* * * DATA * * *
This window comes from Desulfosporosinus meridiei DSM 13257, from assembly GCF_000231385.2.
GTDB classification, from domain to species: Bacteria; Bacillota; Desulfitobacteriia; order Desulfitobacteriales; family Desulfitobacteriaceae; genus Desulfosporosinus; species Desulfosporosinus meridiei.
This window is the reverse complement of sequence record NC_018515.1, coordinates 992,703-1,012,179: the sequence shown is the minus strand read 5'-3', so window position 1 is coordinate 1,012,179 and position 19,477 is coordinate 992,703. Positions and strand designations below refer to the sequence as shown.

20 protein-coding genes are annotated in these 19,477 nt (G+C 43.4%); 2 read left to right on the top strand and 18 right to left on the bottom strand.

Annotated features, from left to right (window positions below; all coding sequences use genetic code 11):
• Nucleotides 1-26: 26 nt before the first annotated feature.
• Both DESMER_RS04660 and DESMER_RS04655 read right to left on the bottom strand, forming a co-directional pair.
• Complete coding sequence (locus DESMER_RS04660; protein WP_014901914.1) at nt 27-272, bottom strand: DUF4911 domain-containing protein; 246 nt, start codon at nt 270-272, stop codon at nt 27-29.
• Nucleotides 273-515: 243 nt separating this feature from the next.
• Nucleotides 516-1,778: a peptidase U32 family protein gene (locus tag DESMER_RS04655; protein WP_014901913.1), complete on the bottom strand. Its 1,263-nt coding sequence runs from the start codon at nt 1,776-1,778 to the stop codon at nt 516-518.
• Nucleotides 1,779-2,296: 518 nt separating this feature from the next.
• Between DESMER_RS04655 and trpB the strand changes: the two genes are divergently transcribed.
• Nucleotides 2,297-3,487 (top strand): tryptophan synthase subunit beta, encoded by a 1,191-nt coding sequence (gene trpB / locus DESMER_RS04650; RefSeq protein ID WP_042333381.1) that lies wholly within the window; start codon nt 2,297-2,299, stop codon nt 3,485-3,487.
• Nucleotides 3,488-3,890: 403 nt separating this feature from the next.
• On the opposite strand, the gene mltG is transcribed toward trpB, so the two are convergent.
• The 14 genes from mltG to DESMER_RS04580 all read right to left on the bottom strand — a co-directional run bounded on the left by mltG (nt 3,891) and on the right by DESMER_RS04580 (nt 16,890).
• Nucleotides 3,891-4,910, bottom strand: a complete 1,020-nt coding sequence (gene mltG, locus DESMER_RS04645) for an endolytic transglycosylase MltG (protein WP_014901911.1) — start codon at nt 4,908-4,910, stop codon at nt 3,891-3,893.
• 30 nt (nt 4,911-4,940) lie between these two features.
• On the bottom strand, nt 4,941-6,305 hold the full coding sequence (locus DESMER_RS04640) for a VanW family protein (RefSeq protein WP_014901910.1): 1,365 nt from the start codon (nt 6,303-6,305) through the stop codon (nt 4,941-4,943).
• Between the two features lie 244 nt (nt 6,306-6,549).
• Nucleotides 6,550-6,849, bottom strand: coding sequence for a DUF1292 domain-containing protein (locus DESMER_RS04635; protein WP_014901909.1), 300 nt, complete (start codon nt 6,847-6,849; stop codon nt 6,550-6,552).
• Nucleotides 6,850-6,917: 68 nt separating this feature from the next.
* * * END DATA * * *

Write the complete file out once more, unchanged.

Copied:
This window comes from Desulfosporosinus meridiei DSM 13257, from assembly GCF_000231385.2.
GTDB classification, from domain to species: Bacteria; Bacillota; Desulfitobacteriia; order Desulfitobacteriales; family Desulfitobacteriaceae; genus Desulfosporosinus; species Desulfosporosinus meridiei.
This window is the reverse complement of sequence record NC_018515.1, coordinates 992,703-1,012,179: the sequence shown is the minus strand read 5'-3', so window position 1 is coordinate 1,012,179 and position 19,477 is coordinate 992,703. Positions and strand designations below refer to the sequence as shown.

20 protein-coding genes are annotated in these 19,477 nt (G+C 43.4%); 2 read left to right on the top strand and 18 right to left on the bottom strand.

Annotated features, from left to right (window positions below; all coding sequences use genetic code 11):
• Nucleotides 1-26: 26 nt before the first annotated feature.
• Both DESMER_RS04660 and DESMER_RS04655 read right to left on the bottom strand, forming a co-directional pair.
• Complete coding sequence (locus DESMER_RS04660; protein WP_014901914.1) at nt 27-272, bottom strand: DUF4911 domain-containing protein; 246 nt, start codon at nt 270-272, stop codon at nt 27-29.
• Nucleotides 273-515: 243 nt separating this feature from the next.
• Nucleotides 516-1,778: a peptidase U32 family protein gene (locus tag DESMER_RS04655; protein WP_014901913.1), complete on the bottom strand. Its 1,263-nt coding sequence runs from the start codon at nt 1,776-1,778 to the stop codon at nt 516-518.
• Nucleotides 1,779-2,296: 518 nt separating this feature from the next.
• Between DESMER_RS04655 and trpB the strand changes: the two genes are divergently transcribed.
• Nucleotides 2,297-3,487 (top strand): tryptophan synthase subunit beta, encoded by a 1,191-nt coding sequence (gene trpB / locus DESMER_RS04650; RefSeq protein ID WP_042333381.1) that lies wholly within the window; start codon nt 2,297-2,299, stop codon nt 3,485-3,487.
• Nucleotides 3,488-3,890: 403 nt separating this feature from the next.
• On the opposite strand, the gene mltG is transcribed toward trpB, so the two are convergent.
• The 14 genes from mltG to DESMER_RS04580 all read right to left on the bottom strand — a co-directional run bounded on the left by mltG (nt 3,891) and on the right by DESMER_RS04580 (nt 16,890).
• Nucleotides 3,891-4,910, bottom strand: a complete 1,020-nt coding sequence (gene mltG, locus DESMER_RS04645) for an endolytic transglycosylase MltG (protein WP_014901911.1) — start codon at nt 4,908-4,910, stop codon at nt 3,891-3,893.
• 30 nt (nt 4,911-4,940) lie between these two features.
• On the bottom strand, nt 4,941-6,305 hold the full coding sequence (locus DESMER_RS04640) for a VanW family protein (RefSeq protein WP_014901910.1): 1,365 nt from the start codon (nt 6,303-6,305) through the stop codon (nt 4,941-4,943).
• Between the two features lie 244 nt (nt 6,306-6,549).
• Nucleotides 6,550-6,849, bottom strand: coding sequence for a DUF1292 domain-containing protein (locus DESMER_RS04635; protein WP_014901909.1), 300 nt, complete (start codon nt 6,847-6,849; stop codon nt 6,550-6,552).
• Nucleotides 6,850-6,917: 68 nt separating this feature from the next.